Angels and InsectsI’ve loved some of A.S. Byatt‘s other works—Possession and The Children’s Book (both novels) and The Matisse Stories (a collection of short stories)—and wanted to read more. Angels and Insects is a collection of two novellas: “Morpho Eugenia” and “The Conjugial Angel.”

“Morpho Eugenia” begins on a promising note, with a ball at the Alabaster family’s upper-class Victorian home: “The shimmering girls whirled past in the candlelight, shell-pink and sky-blue, silver and citron, gauze and tulle.” A lovely image, artfully described.

But visitor William Adamson feels like a fish out of water: he’s just survived a shipwreck following an extended insect-collecting expedition in the Amazon. As he admires the “pale-gold and ivory creatures” on the dance floor, he can’t help remembering “olive-skinned and velvet-brown ladies of doubtful virtue and no virtue.” As Adamson grows more entangled with the Alabasters, he struggles to maintain his identity as a scientist by observing ant colonies with the family’s children.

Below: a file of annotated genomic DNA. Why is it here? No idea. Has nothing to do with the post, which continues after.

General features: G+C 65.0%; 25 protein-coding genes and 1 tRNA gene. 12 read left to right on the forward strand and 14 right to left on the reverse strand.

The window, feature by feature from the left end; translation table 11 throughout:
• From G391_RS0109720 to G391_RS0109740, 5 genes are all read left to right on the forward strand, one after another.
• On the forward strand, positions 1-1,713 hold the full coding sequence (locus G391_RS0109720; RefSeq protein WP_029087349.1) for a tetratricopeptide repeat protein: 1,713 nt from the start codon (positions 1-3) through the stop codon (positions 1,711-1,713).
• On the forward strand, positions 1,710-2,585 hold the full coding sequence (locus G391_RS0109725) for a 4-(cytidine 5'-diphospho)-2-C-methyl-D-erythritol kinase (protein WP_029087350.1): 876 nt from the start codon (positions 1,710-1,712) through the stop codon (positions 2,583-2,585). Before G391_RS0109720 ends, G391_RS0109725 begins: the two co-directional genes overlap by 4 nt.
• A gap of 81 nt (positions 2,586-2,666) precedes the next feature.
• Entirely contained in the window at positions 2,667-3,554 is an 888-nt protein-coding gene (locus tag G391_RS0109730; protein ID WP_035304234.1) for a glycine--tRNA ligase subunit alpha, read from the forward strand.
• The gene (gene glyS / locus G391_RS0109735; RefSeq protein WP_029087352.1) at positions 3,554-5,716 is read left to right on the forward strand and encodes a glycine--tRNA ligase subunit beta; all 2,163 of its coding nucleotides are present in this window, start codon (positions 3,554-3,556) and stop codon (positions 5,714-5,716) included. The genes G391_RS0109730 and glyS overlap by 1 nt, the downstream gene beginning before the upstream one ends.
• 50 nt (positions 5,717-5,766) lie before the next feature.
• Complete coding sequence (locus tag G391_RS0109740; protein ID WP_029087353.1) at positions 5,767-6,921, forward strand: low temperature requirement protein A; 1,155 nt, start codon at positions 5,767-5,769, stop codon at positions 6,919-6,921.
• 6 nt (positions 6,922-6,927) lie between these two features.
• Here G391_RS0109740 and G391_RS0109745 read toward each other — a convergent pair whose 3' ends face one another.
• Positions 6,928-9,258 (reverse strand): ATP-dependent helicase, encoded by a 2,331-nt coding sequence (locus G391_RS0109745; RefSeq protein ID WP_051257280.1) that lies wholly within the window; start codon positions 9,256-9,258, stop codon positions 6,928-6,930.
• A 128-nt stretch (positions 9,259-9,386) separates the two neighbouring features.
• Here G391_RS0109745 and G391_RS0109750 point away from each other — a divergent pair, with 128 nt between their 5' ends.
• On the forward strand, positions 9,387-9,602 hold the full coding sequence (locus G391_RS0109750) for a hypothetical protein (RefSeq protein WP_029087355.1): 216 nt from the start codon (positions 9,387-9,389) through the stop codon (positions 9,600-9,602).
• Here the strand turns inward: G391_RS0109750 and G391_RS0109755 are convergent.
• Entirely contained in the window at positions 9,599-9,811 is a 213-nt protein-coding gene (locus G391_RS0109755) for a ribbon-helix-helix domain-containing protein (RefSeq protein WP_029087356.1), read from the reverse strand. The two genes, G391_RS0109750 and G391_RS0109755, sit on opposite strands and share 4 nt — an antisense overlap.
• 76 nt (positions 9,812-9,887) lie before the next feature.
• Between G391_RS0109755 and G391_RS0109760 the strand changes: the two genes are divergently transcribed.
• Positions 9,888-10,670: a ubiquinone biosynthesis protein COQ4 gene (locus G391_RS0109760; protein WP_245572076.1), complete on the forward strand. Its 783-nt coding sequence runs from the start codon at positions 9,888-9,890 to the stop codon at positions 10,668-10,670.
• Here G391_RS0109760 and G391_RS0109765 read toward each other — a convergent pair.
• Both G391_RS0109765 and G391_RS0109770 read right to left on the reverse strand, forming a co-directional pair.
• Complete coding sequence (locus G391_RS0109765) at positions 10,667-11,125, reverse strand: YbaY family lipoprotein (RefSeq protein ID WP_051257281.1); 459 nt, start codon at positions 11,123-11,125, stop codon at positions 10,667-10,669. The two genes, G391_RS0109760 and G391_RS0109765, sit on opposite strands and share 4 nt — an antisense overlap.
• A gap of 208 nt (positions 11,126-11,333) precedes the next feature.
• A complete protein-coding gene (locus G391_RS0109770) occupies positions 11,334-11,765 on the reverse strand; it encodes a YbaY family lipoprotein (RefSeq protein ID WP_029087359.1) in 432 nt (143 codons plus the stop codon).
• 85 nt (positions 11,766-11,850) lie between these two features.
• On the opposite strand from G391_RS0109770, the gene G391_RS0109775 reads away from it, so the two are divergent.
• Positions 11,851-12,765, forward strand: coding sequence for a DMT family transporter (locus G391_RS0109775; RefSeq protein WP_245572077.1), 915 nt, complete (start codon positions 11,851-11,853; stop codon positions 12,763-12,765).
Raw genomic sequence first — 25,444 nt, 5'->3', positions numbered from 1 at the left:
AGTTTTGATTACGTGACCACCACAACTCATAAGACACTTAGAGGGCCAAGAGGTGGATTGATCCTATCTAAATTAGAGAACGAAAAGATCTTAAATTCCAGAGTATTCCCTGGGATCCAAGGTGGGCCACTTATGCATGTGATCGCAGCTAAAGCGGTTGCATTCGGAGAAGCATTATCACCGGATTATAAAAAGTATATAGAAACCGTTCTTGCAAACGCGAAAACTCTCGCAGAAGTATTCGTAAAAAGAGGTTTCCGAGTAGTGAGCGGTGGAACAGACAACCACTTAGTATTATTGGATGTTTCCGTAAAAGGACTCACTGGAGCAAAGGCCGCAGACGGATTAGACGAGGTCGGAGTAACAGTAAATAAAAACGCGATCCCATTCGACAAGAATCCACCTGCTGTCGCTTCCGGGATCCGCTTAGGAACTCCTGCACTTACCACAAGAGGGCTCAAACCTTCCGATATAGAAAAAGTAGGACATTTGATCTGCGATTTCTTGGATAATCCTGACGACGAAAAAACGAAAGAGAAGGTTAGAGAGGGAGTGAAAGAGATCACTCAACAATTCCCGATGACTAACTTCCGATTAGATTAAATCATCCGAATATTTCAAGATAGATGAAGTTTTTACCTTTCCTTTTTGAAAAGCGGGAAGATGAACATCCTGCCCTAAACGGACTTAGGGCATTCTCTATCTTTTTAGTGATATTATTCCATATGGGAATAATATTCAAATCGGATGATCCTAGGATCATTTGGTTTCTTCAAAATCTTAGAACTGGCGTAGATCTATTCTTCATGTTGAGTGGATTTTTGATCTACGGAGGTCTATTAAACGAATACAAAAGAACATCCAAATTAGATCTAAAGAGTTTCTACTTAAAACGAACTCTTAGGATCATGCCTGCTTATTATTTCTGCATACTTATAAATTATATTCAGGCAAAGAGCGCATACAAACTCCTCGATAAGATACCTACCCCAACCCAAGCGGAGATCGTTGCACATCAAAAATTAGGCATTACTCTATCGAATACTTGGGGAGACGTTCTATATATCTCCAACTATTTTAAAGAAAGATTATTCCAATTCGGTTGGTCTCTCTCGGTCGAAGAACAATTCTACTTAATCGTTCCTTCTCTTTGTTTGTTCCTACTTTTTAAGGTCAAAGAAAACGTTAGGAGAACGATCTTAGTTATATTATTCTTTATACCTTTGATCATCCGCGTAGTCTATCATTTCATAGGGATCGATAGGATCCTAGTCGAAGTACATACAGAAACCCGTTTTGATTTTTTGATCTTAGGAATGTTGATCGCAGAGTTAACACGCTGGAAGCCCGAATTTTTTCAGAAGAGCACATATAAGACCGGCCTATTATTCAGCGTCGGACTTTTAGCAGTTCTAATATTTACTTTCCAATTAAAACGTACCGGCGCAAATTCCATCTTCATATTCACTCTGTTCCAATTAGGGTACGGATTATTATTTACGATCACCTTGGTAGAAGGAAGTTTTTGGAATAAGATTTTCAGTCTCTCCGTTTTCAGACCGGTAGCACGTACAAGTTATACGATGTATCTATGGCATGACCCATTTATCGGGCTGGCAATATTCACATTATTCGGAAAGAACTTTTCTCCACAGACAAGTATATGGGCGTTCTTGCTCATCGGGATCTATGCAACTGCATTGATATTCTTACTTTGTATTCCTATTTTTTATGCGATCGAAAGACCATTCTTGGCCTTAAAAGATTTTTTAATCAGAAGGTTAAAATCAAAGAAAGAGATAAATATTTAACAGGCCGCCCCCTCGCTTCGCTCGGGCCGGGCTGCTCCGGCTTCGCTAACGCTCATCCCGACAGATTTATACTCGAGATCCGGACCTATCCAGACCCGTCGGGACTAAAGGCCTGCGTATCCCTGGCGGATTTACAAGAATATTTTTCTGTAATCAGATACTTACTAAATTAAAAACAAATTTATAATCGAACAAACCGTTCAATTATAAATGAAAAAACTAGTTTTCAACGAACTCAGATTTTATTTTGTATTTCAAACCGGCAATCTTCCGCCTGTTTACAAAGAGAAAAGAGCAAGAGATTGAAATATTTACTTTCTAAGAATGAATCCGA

Unfortunately, Byatt bogs down her own narrative by including her characters’ narratives: Adamson’s observations of ant behavior, a fable by one of the family’s many female hangers-on, and the Rev. Alabaster’s ponderous attempts to square emerging principles of evolution with Christian faith.

Getting through these passages was a challenge; they were long and felt like padding to turn a short story into a novella. They presented themes and imagery relevant to the story—but at what cost to the reader’s patience!

While I liked the overall story, I was disappointed in this reading experience. So much so that I haven’t had the heart to delve into the second novella—yet.